By Joshua N. Weiss,

Book cover of The Book of Real-World Negotiations: Successful Strategies from Business, Government, and Daily Life

What is my book about?

This unique book can help you change your approach to negotiation by learning key strategies and techniques from actual cases. The book shines a light on real- world negotiation examples and cases, rather than simply discussing frameworks and hypothetical scenarios. It reveals what is possible through preparation, persistence, creativity, and taking a strategic approach to your negotiations. Many of us enter negotiations with skepticism and without understanding how to truly negotiate well. Because we lack knowledge and confidence, we may abandon the negotiating process prematurely or agree to deals that leave value on the table.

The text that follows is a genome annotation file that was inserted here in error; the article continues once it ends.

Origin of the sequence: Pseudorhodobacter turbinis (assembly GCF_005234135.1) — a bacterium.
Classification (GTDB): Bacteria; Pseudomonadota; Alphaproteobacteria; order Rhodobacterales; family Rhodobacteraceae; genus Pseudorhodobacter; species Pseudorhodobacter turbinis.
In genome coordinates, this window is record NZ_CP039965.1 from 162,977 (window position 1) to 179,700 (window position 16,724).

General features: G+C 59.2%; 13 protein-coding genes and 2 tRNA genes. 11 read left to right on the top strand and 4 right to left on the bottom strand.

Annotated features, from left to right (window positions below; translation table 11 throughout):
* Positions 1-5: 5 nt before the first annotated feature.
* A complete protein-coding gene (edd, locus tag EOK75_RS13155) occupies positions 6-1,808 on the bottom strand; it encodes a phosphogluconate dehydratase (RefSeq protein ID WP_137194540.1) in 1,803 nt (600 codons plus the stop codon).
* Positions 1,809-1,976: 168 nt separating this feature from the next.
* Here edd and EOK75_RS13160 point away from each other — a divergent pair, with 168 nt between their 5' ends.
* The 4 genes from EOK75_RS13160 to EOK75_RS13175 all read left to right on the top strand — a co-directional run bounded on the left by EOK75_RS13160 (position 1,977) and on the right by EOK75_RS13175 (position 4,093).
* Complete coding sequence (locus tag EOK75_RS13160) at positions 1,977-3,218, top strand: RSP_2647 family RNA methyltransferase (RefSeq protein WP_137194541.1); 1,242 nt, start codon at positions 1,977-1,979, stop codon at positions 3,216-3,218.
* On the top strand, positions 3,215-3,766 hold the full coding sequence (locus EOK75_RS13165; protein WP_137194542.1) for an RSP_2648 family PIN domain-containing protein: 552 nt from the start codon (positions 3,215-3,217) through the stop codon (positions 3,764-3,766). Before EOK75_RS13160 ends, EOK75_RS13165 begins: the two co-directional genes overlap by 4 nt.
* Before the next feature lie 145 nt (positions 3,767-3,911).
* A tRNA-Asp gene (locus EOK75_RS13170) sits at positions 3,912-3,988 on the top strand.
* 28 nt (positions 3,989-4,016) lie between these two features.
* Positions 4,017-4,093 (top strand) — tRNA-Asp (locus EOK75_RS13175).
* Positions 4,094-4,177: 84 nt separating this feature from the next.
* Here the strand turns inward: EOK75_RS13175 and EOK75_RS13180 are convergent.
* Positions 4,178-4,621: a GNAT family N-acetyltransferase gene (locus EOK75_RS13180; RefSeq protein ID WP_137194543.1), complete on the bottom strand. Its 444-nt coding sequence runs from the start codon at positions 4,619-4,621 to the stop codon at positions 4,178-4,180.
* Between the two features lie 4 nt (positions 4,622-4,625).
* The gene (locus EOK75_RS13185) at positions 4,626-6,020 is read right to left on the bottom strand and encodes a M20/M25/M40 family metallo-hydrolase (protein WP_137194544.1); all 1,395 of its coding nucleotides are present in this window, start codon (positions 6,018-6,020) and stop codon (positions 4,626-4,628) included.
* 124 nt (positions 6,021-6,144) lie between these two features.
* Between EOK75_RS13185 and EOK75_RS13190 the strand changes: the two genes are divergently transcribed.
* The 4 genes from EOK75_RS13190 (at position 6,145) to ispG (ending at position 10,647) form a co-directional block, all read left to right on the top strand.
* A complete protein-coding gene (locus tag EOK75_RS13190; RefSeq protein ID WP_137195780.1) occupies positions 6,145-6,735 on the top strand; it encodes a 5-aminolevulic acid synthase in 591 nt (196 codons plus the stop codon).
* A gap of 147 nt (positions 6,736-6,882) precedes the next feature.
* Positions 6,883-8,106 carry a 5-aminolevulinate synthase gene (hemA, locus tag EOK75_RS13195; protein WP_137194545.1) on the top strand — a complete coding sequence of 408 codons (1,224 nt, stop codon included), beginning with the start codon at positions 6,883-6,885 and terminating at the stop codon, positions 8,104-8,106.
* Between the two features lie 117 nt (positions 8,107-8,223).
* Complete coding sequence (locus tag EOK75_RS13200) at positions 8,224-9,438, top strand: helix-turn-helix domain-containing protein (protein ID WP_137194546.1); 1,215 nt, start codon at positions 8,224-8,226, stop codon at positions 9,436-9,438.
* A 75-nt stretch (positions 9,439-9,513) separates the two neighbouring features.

Whether you're a student, instructor, or anyone who wants to negotiate successfully, you'll be able to carefully examine real-world negotiation situations that will show you how to achieve your objectives in the most challenging of circumstances.

Religion and the Constitution

By Michael W. McConnell, John H. Garvey, Thomas C. Berg

Book cover of Religion and the Constitution

This is a brilliant textbook. Digging into my studies, I found a philosophy of law, in regards to the respect due to the nature of the human being, within the Bible, and sensing the same philosophy within the U.S. Constitution, I purchased this book. Much like the other books, these authors do a good job, through their presenting and reviewing of various cases, and of other documents, of setting the Constitution in the right light. I am recommending this book because it is a good read for anyone wanting to better understand the context of the Constitution’s ideology. I found this book to be not only educational but personally edifying. 


Who am I?